Introduction: Cell Controls and Signal Molecules
All cells are submitted to a variety of specific and unspecific extracellular signals (Fig. 1.): photons, ions, metabolites, neurotransmitters, and local or general hormones. At all moments, the number, size, and activity of the cells result from their complex present and past network of interactions with these signals. The action of these signals may be defined by several of their characteristics: their nature, their kinetics, their biochemical mechanisms. Signals may control the level of activity of the target cell, either stimulating this activity (positive control) or inhibiting it (negative control). They can influence the nature of the cell activity, e.g., by changing the program of the cell; this is a differentiating action. They may also increase the number of functional units (e.g. organelles) per cell or the number of cells (hypertrophy and hyperplasia) or decrease it; these are positive or negative trophic actions. The kinetics of the action of signals varies from a few microseconds to days. The biochemical mechanisms of action also vary from the simple opening of an ion channel to the complex activation of sets of genes. It is obvious that these three characteristics are related; the opening of an ionic channel is almost immediate and can directly influence very defined enzymatic or transport functions. Differentiation which implies the alteration of the expression of sets of genes, and the consequent modification of the cell protein pattern, will necessarily take at least hours and will involve controls at the level of transcription.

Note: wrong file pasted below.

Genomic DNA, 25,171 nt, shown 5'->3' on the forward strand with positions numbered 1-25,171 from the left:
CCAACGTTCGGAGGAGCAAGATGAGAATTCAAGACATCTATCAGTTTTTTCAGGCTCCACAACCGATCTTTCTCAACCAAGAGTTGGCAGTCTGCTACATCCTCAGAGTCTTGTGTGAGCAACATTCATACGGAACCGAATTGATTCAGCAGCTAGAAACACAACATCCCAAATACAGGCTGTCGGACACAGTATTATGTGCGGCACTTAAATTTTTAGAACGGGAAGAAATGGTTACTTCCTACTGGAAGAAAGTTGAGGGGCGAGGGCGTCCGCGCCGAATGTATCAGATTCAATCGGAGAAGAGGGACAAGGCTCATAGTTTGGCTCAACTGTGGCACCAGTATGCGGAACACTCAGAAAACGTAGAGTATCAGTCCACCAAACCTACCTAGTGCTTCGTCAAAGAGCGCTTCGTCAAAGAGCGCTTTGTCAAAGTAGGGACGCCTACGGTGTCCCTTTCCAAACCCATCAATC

KeywordsAdenylate Cyclase Extracellular Signal Catalytic Unit Intracellular Signal Molecule Specific Protein Kinase
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